On April 13, 2012, following the passage of the Federal Aviation Administration Modernization and Reform Act of February 14, 2012 („FMRA“), the Federal Aviation Administration (FAA) proposed changes to the „subsidy guarantees“ included in FAA contracts with airports receiving FAA funding for physical improvements and/or noise performance. These changes were made to ensure consistency in grant contracts with changes made by FMRA. The revisions focus on three categories of measures: (1) the authorization of „by-closing“ transactions, under certain conditions; (2) exceptions to current restrictions on the use of airport revenues; and (3) revision of the rules on the use of revenue from the transfer of FAA-subsidized airport property. When these inconsistencies became apparent, we realized that a more comprehensive approach was warranted. At that time, we were updating our airport compliance manual and we took this opportunity to clarify our housing policy agreements through the fence. Under the new Regulation 5190.6B, „under no circumstances is the FAA required to support a „closure“ agreement on the use of housing, as this measure is inconsistent with the federal obligation to ensure compatible use of land next to the airport. While this regulation is only internal to FAA staff, we recognize that this is a widespread reference within the airport community. Although this was not necessary, we made the orders available for a period of six months for a public statement. Currently, there are several airports that, under the Closure Regulations, have agreements that are not respected for certain financial aid violations. To date, we have not put sponsors in non-compliant status simply because they have a closing agreement. This proposed policy will not have a significant impact on the eight non-compliant sponsors.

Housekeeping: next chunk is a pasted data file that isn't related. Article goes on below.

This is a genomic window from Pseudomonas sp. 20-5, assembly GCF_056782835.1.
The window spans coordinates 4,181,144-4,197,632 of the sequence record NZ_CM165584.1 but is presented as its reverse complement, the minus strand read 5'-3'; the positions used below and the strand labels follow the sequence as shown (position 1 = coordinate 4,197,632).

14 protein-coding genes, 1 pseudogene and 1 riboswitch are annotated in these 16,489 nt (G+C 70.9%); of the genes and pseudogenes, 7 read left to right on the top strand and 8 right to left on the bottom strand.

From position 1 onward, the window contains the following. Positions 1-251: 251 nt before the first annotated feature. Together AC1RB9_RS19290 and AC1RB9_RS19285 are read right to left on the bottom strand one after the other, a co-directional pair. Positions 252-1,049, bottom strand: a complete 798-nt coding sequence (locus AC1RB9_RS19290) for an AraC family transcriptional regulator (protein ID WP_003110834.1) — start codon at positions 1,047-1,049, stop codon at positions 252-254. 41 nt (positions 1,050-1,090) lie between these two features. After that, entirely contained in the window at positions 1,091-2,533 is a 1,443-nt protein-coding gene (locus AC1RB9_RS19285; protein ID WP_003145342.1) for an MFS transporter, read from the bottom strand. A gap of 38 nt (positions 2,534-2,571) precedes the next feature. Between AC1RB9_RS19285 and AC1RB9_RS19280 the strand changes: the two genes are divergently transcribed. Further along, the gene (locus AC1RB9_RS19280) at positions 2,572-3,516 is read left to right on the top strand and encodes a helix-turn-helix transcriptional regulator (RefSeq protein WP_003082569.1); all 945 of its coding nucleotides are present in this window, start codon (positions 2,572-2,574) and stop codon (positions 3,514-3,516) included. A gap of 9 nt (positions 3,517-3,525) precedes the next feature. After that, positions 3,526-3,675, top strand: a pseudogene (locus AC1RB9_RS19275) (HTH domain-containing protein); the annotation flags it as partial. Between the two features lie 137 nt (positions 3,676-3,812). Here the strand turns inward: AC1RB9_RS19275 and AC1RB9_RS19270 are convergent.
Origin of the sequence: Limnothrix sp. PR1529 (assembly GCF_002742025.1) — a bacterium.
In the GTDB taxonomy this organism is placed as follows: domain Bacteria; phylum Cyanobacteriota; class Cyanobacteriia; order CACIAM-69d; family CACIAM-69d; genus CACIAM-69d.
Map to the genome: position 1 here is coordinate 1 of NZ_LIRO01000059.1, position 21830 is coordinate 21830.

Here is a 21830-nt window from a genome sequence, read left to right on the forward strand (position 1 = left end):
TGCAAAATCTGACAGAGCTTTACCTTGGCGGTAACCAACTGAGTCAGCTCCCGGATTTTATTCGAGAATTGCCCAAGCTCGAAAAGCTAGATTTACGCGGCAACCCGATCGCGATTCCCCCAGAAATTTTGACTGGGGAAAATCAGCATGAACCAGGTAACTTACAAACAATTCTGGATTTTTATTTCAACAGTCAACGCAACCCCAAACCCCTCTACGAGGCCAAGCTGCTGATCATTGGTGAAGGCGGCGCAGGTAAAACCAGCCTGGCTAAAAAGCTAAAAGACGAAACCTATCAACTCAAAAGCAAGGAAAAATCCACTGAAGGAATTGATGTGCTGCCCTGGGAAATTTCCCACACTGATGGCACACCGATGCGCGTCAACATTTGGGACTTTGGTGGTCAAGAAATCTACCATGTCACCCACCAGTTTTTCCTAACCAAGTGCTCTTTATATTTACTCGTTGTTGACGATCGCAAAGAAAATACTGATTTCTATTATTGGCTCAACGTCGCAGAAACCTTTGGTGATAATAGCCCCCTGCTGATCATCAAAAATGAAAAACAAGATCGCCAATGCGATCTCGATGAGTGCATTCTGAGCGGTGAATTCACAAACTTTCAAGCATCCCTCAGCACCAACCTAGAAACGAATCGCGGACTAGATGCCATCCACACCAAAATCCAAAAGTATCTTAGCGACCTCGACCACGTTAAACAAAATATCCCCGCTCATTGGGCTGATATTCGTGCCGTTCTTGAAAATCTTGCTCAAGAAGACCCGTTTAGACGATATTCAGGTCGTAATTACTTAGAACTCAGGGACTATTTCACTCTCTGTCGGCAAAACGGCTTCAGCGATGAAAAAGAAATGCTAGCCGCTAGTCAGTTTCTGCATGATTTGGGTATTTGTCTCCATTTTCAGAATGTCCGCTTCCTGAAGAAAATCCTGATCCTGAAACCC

They must continue to work with local FAA staff to develop a corrective action plan to address their financial assistance deficiencies. As soon as the FAA accepts this corrective action plan, it will become its residential access plan to cross the barrier. Second, there has long been a principle that federal grants will enshrine certain conditions, such as non-discrimination. In accordance with this principle, every time we make a financial investment in an airport, the sponsor accepts 39 assurances from the Confederation, the vast majority of which are expressly mandated by Congress. These safeguards are intended to protect the airport`s public aviation characteristics, promote good airport management and impose conditions for protecting the public objective for which the investment of taxpayers` money was made. These conditions include fair and reasonable fare and royalty requirements, airport layout plans, maintenance and operation in accordance with safety standards, and prohibitions on discrimination and misappropriation of revenue. We may not always be able to predict where demand will increase and stimulate future capacity needs, but we can invest in the long term and require airport managers to provide a solid foundation for the needs of future aviation users. These principles and assurances protect and extend the world`s most robust airport system for 60 years.